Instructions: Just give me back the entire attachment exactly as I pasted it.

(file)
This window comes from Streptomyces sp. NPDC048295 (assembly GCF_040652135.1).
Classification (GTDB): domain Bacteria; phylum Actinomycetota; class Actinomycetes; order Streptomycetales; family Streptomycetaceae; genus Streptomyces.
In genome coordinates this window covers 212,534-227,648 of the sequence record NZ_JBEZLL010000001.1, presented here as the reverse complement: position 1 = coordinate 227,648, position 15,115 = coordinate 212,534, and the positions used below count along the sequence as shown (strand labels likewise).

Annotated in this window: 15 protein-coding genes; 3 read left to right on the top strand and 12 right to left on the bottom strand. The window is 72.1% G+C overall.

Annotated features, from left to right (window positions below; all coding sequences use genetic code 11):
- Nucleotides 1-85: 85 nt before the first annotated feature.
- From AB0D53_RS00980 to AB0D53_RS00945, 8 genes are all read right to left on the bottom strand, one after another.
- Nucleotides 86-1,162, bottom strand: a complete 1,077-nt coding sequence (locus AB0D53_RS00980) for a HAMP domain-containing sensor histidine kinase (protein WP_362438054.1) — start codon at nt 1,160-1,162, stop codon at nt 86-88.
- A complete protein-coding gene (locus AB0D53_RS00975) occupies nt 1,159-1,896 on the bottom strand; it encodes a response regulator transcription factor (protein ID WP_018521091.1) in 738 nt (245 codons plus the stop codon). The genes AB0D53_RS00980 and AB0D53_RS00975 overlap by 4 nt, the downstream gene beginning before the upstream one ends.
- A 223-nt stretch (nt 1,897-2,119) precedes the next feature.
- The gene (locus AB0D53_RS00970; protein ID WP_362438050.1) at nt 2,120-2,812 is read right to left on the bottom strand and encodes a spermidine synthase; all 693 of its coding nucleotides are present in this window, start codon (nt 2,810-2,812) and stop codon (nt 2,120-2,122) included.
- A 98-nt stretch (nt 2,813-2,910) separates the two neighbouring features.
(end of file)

This window comes from Streptomyces sp. NPDC048295 (assembly GCF_040652135.1).
Classification (GTDB): domain Bacteria; phylum Actinomycetota; class Actinomycetes; order Streptomycetales; family Streptomycetaceae; genus Streptomyces.
In genome coordinates this window covers 212,534-227,648 of the sequence record NZ_JBEZLL010000001.1, presented here as the reverse complement: position 1 = coordinate 227,648, position 15,115 = coordinate 212,534, and the positions used below count along the sequence as shown (strand labels likewise).

Annotated in this window: 15 protein-coding genes; 3 read left to right on the top strand and 12 right to left on the bottom strand. The window is 72.1% G+C overall.

Annotated features, from left to right (window positions below; all coding sequences use genetic code 11):
- Nucleotides 1-85: 85 nt before the first annotated feature.
- From AB0D53_RS00980 to AB0D53_RS00945, 8 genes are all read right to left on the bottom strand, one after another.
- Nucleotides 86-1,162, bottom strand: a complete 1,077-nt coding sequence (locus AB0D53_RS00980) for a HAMP domain-containing sensor histidine kinase (protein WP_362438054.1) — start codon at nt 1,160-1,162, stop codon at nt 86-88.
- A complete protein-coding gene (locus AB0D53_RS00975) occupies nt 1,159-1,896 on the bottom strand; it encodes a response regulator transcription factor (protein ID WP_018521091.1) in 738 nt (245 codons plus the stop codon). The genes AB0D53_RS00980 and AB0D53_RS00975 overlap by 4 nt, the downstream gene beginning before the upstream one ends.
- A 223-nt stretch (nt 1,897-2,119) precedes the next feature.
- The gene (locus AB0D53_RS00970; protein ID WP_362438050.1) at nt 2,120-2,812 is read right to left on the bottom strand and encodes a spermidine synthase; all 693 of its coding nucleotides are present in this window, start codon (nt 2,810-2,812) and stop codon (nt 2,120-2,122) included.
- A 98-nt stretch (nt 2,813-2,910) separates the two neighbouring features.